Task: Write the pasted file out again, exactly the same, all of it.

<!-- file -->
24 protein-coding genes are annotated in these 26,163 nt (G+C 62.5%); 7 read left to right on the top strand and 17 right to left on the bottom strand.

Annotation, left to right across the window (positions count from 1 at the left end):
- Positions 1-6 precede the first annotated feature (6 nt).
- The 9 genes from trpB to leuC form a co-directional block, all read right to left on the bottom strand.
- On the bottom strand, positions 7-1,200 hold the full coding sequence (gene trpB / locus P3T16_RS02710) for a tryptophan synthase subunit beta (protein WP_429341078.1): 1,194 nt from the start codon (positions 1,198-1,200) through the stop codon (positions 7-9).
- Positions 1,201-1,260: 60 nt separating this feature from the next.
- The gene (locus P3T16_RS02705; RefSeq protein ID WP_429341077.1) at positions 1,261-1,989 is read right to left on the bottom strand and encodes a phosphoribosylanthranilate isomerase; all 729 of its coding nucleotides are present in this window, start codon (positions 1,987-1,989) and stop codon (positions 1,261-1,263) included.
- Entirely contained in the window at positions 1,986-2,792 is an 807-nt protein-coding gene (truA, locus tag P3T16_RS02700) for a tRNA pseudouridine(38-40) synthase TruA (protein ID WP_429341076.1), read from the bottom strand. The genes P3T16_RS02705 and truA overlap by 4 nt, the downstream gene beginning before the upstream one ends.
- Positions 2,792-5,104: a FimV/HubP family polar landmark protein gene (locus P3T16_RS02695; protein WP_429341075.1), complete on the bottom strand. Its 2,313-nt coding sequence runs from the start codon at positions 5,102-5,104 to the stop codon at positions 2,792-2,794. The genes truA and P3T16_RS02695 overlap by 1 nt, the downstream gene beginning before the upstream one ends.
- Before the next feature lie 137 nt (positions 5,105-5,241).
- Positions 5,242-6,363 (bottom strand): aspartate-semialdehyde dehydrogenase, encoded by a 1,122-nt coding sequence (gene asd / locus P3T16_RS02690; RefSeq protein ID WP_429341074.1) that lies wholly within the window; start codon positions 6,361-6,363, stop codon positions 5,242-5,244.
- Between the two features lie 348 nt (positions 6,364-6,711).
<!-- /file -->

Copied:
24 protein-coding genes are annotated in these 26,163 nt (G+C 62.5%); 7 read left to right on the top strand and 17 right to left on the bottom strand.

Annotation, left to right across the window (positions count from 1 at the left end):
- Positions 1-6 precede the first annotated feature (6 nt).
- The 9 genes from trpB to leuC form a co-directional block, all read right to left on the bottom strand.
- On the bottom strand, positions 7-1,200 hold the full coding sequence (gene trpB / locus P3T16_RS02710) for a tryptophan synthase subunit beta (protein WP_429341078.1): 1,194 nt from the start codon (positions 1,198-1,200) through the stop codon (positions 7-9).
- Positions 1,201-1,260: 60 nt separating this feature from the next.
- The gene (locus P3T16_RS02705; RefSeq protein ID WP_429341077.1) at positions 1,261-1,989 is read right to left on the bottom strand and encodes a phosphoribosylanthranilate isomerase; all 729 of its coding nucleotides are present in this window, start codon (positions 1,987-1,989) and stop codon (positions 1,261-1,263) included.
- Entirely contained in the window at positions 1,986-2,792 is an 807-nt protein-coding gene (truA, locus tag P3T16_RS02700) for a tRNA pseudouridine(38-40) synthase TruA (protein ID WP_429341076.1), read from the bottom strand. The genes P3T16_RS02705 and truA overlap by 4 nt, the downstream gene beginning before the upstream one ends.
- Positions 2,792-5,104: a FimV/HubP family polar landmark protein gene (locus P3T16_RS02695; protein WP_429341075.1), complete on the bottom strand. Its 2,313-nt coding sequence runs from the start codon at positions 5,102-5,104 to the stop codon at positions 2,792-2,794. The genes truA and P3T16_RS02695 overlap by 1 nt, the downstream gene beginning before the upstream one ends.
- Before the next feature lie 137 nt (positions 5,105-5,241).
- Positions 5,242-6,363 (bottom strand): aspartate-semialdehyde dehydrogenase, encoded by a 1,122-nt coding sequence (gene asd / locus P3T16_RS02690; RefSeq protein ID WP_429341074.1) that lies wholly within the window; start codon positions 6,361-6,363, stop codon positions 5,242-5,244.
- Between the two features lie 348 nt (positions 6,364-6,711).